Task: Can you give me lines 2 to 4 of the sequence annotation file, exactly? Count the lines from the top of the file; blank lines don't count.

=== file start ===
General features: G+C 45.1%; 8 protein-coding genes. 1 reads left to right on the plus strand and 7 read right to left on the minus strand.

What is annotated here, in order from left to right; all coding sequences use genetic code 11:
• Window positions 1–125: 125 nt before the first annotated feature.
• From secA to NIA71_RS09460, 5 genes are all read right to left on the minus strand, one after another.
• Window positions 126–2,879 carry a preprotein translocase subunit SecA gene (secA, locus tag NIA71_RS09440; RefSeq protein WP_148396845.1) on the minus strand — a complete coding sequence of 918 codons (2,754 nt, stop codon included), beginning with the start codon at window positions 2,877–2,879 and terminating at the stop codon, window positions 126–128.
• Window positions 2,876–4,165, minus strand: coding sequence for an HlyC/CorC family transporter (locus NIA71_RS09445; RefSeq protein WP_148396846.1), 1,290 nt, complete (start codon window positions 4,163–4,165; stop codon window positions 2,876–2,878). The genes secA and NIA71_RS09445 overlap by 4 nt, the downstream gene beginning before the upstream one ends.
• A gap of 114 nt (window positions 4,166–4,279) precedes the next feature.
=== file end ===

What is annotated here, in order from left to right; all coding sequences use genetic code 11:
• Window positions 1–125: 125 nt before the first annotated feature.
• From secA to NIA71_RS09460, 5 genes are all read right to left on the minus strand, one after another.